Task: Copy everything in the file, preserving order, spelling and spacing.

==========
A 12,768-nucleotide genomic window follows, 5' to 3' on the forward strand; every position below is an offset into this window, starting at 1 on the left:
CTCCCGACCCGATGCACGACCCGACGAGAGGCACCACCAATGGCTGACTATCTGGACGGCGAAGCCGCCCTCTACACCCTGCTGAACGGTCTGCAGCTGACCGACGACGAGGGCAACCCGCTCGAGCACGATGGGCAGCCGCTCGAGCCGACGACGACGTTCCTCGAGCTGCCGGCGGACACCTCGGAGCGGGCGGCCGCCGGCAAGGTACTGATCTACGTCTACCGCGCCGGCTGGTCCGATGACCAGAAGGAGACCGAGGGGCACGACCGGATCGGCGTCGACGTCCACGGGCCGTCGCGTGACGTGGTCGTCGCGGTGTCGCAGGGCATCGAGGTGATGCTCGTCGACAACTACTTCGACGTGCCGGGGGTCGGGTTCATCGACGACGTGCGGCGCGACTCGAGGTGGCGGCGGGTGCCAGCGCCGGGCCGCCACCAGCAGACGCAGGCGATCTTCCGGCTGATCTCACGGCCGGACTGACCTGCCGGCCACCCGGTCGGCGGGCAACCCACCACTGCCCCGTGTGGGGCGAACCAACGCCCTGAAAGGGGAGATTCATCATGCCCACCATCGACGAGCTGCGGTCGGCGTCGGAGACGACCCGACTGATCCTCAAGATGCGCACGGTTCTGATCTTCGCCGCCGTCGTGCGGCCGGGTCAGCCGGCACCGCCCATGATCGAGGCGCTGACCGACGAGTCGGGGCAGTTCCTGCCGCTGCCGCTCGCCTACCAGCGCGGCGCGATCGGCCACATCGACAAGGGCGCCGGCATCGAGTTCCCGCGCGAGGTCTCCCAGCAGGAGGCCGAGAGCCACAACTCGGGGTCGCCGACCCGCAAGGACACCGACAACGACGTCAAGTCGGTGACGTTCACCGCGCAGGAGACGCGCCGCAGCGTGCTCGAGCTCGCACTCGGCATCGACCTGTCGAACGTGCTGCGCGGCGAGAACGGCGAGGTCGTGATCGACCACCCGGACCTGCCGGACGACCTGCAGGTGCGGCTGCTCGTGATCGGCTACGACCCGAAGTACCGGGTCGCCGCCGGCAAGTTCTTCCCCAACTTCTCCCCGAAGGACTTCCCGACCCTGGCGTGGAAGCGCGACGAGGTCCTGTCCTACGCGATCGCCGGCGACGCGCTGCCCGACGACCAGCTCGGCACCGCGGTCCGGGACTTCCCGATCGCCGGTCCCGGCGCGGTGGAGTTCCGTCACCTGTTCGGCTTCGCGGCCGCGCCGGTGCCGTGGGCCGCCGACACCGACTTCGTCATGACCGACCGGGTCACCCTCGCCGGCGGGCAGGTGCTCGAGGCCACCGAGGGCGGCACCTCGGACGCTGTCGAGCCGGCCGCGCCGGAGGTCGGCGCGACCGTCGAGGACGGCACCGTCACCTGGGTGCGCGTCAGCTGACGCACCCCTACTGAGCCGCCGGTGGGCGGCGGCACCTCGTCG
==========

A 12,768-nucleotide genomic window follows, 5' to 3' on the forward strand; every position below is an offset into this window, starting at 1 on the left:
CTCCCGACCCGATGCACGACCCGACGAGAGGCACCACCAATGGCTGACTATCTGGACGGCGAAGCCGCCCTCTACACCCTGCTGAACGGTCTGCAGCTGACCGACGACGAGGGCAACCCGCTCGAGCACGATGGGCAGCCGCTCGAGCCGACGACGACGTTCCTCGAGCTGCCGGCGGACACCTCGGAGCGGGCGGCCGCCGGCAAGGTACTGATCTACGTCTACCGCGCCGGCTGGTCCGATGACCAGAAGGAGACCGAGGGGCACGACCGGATCGGCGTCGACGTCCACGGGCCGTCGCGTGACGTGGTCGTCGCGGTGTCGCAGGGCATCGAGGTGATGCTCGTCGACAACTACTTCGACGTGCCGGGGGTCGGGTTCATCGACGACGTGCGGCGCGACTCGAGGTGGCGGCGGGTGCCAGCGCCGGGCCGCCACCAGCAGACGCAGGCGATCTTCCGGCTGATCTCACGGCCGGACTGACCTGCCGGCCACCCGGTCGGCGGGCAACCCACCACTGCCCCGTGTGGGGCGAACCAACGCCCTGAAAGGGGAGATTCATCATGCCCACCATCGACGAGCTGCGGTCGGCGTCGGAGACGACCCGACTGATCCTCAAGATGCGCACGGTTCTGATCTTCGCCGCCGTCGTGCGGCCGGGTCAGCCGGCACCGCCCATGATCGAGGCGCTGACCGACGAGTCGGGGCAGTTCCTGCCGCTGCCGCTCGCCTACCAGCGCGGCGCGATCGGCCACATCGACAAGGGCGCCGGCATCGAGTTCCCGCGCGAGGTCTCCCAGCAGGAGGCCGAGAGCCACAACTCGGGGTCGCCGACCCGCAAGGACACCGACAACGACGTCAAGTCGGTGACGTTCACCGCGCAGGAGACGCGCCGCAGCGTGCTCGAGCTCGCACTCGGCATCGACCTGTCGAACGTGCTGCGCGGCGAGAACGGCGAGGTCGTGATCGACCACCCGGACCTGCCGGACGACCTGCAGGTGCGGCTGCTCGTGATCGGCTACGACCCGAAGTACCGGGTCGCCGCCGGCAAGTTCTTCCCCAACTTCTCCCCGAAGGACTTCCCGACCCTGGCGTGGAAGCGCGACGAGGTCCTGTCCTACGCGATCGCCGGCGACGCGCTGCCCGACGACCAGCTCGGCACCGCGGTCCGGGACTTCCCGATCGCCGGTCCCGGCGCGGTGGAGTTCCGTCACCTGTTCGGCTTCGCGGCCGCGCCGGTGCCGTGGGCCGCCGACACCGACTTCGTCATGACCGACCGGGTCACCCTCGCCGGCGGGCAGGTGCTCGAGGCCACCGAGGGCGGCACCTCGGACGCTGTCGAGCCGGCCGCGCCGGAGGTCGGCGCGACCGTCGAGGACGGCACCGTCACCTGGGTGCGCGTCAGCTGACGCACCCCTACTGAGCCGCCGGTGGGCGGCGGCACCTCGTCG